ZIMBABWE: Volunteer doctors and nurses provide health care
Accessing health care is difficult for rural poor
harare, 27 April 2004 (IRIN) - A number of initiatives aimed at extending medical services to the rural poor have been launched by enterprising doctors in Zimbabwe.
Many Zimbabweans are finding it harder to pay for medical treatment as inflation of around 600 percent translates into soaring fees for private doctors and shortages of medicines in public hospitals. Private hospitals, doctors and dentists increased their fees by between 50 percent and 100 percent at the beginning of April, hard on the heels of a similar price hike three months ago.
General consultation fees have leaped to almost Zim $70,000 (about US $13.80), with specialist doctors demanding Zim $150,000 (US $29.70). Deposit fees at private hospitals, which offer better services than poorly resourced state hospitals, now range from Zim $220,000 (US $43.50) to Zim $1.6 million (US $317).
Recognising the gap in health care provision for the rural poor, a group of doctors started the Community Medical Outreach Service Trust (CMOST), in which doctors and nurses volunteer their services, time and expertise free of charge. The organisation extends health care services to the unemployed and low-income groups in rural areas.
"As medical practitioners, we are cognisant of the fact that there are thousands of underprivileged people who cannot access medical services. The plight is particularly marked in remote rural areas," said CMOST chairman Dr Edwin Muguti.
Since its inception in October last year, CMOST has conducted general consultations for more than a thousand ill people in Masvingo, Mashonaland Central and Matabeleland provinces, Chitungwiza town and Harare.
The organisation has 80 medical doctors, drawn mostly from the capital, Harare, who are assisted by a group of nurses. The doctors include ear, nose and throat specialists, gynaecologists, urologists and paediatricians.
"Specialist doctors tend to be concentrated in the big urban centres. They shun rural areas because they are afraid that their surgeries might collapse, since the general rural population lacks the capacity to pay for medical services. In addition, rural hospitals are mostly understaffed and are inaccessible to many," Muguti added.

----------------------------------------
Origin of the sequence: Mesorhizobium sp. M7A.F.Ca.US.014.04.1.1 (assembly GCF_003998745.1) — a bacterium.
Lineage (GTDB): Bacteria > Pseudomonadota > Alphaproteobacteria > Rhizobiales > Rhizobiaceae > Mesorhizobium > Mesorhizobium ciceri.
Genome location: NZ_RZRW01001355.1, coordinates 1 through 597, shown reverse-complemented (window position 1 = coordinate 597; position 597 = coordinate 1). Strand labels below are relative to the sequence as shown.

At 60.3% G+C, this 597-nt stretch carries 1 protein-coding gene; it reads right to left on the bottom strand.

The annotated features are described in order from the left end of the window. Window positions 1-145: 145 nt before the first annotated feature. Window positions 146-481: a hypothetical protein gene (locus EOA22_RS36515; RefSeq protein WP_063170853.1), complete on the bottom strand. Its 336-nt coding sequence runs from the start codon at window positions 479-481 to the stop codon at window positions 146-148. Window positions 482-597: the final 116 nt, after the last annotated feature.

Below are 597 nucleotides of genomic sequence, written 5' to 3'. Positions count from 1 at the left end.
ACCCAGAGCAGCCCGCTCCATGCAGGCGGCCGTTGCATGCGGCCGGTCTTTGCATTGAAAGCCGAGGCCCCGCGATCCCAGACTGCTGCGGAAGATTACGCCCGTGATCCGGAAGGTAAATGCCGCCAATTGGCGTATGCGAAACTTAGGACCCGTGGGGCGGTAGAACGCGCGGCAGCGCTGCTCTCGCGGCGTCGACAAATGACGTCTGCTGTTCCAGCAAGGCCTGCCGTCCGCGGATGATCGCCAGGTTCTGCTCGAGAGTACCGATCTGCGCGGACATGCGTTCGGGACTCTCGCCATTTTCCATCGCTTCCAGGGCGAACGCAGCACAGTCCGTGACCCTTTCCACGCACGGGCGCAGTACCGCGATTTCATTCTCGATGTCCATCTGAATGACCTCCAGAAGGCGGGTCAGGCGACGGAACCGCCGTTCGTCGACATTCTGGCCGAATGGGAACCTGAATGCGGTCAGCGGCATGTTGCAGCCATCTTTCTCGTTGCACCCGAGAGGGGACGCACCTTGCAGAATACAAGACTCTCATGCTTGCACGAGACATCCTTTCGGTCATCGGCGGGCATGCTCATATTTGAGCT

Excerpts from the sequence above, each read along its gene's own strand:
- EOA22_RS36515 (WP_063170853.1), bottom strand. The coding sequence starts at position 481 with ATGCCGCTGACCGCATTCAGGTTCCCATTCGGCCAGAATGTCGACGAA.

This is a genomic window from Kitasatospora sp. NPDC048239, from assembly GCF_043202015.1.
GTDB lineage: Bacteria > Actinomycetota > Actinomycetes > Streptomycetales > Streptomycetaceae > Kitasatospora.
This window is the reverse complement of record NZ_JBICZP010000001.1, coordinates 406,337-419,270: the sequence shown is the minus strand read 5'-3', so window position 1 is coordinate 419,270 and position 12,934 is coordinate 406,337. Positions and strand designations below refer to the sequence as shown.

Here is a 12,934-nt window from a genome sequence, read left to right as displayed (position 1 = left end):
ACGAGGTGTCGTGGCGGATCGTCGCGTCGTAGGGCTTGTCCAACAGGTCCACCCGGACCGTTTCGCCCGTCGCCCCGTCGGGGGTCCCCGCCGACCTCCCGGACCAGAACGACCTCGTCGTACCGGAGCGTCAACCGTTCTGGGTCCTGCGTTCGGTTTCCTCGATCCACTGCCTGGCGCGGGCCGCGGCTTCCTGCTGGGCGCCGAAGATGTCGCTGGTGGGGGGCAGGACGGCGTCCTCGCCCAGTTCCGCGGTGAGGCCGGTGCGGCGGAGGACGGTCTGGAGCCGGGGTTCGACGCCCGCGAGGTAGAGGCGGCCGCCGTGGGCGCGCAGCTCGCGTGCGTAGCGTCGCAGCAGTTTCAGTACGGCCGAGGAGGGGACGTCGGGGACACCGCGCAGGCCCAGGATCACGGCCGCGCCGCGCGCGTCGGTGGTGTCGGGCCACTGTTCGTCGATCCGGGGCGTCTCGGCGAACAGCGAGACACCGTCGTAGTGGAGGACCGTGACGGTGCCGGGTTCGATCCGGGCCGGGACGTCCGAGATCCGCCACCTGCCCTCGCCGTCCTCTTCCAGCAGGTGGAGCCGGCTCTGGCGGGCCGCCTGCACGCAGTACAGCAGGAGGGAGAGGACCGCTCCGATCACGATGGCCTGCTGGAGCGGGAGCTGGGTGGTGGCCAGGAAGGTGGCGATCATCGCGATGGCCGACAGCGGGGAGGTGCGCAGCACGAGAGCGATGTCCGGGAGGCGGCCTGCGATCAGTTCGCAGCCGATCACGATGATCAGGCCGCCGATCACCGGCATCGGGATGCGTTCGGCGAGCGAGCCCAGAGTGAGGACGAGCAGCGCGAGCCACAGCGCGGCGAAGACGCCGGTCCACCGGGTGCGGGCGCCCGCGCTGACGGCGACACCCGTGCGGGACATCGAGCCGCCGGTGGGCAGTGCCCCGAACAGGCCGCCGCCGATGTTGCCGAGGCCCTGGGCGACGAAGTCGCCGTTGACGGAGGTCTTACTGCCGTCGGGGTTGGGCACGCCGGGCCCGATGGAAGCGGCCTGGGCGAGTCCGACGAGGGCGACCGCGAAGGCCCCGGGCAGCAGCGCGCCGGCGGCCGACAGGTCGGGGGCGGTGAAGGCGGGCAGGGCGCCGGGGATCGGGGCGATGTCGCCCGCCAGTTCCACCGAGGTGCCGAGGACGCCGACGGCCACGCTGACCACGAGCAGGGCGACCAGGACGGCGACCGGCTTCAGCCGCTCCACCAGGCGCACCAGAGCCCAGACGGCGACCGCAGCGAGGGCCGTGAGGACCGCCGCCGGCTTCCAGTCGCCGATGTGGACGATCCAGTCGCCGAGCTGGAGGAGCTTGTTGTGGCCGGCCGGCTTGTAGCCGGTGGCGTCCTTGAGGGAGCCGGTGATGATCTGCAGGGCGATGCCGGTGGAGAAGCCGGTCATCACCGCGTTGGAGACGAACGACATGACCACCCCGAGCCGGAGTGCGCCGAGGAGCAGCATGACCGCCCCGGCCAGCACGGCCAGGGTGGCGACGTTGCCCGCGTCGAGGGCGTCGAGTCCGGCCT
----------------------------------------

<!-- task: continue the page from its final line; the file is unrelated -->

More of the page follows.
"We therefore decided to offer these marginalised people, who could otherwise die due to conditions that require simple attention, free and voluntary medical help. Busy as we are, we have resolved to spare one day every month to do an outreach programme in which we visit [rural] areas and attend to the sick," Muguti explained.
CMOST has also assisted 73 patients requiring specialist attention. Local communities help to identify people needing CMOST's services, and voluntary community health workers gather the patients at specified points for treatment by the CMOST team.
"We try as much as possible to be comprehensive and versatile. We also try to touch base with pharmacists and drug manufacturers so that, after we have attended to our patients, they are guaranteed of [receiving] the prescribed drugs," Muguti said.
One of the main obstacles to the CMOST outreach programme is a scarcity of resources. "Reaching out to needy communities is a costly exercise that requires a lot of funding. Money is needed for transport, fuel and members' food. In addition, the patients camp at designated points well in advance of our arrival and they should be provided with food," Muguti explained.
The Zimbabwe Medical Association (ZIMA), to which most Zimbabwean doctors are affiliated, runs a similar project aimed at benefiting low-income groups. Their initiative started early this year and has so far helped about 900 people in Masvingo, Mashonaland Central and the country's second city of Bulawayo.
"Our programme was born out of the philosophy that we should not wait for outsiders to help out the needy people in this country," said ZIMA president Dr Paul Chimedza.
He told IRIN that his organisation was currently negotiating with one of the country's largest referral hospitals for the donation of an unused operating theatre, while the army has provided manpower and tents for visiting teams and the patients seeking medical attention.
Chimedza said his organisation had approached the corporate world for help in cash or kind, but the "response so far was not good enough". He bemoaned the lack of infrastructure on newly resettled farms, adding that most general hospitals were also inadequately furnished.
"Even though we focus on rural communities, we also try as much as possible to help the poor in urban areas by identifying poverty-stricken suburbs," he said.
Eyes for Africa is yet another voluntary organisation assisting those unable to afford or access health care. They conduct outreach programmes every last weekend of the month, devoting three days to an area.
"We have been offering free eye services for a number of years, but of late we have witnessed a growing number of people coming to us for help as the economic situation declines and medical costs rise dramatically," said Eyes for Africa chairman Dr Solomon Guramatunhu.
The ZIMA chairman also told IRIN that the organisation intended to inform policy on medical aid provision by identifying gaps during their visits, and advising the government and other stakeholders accordingly.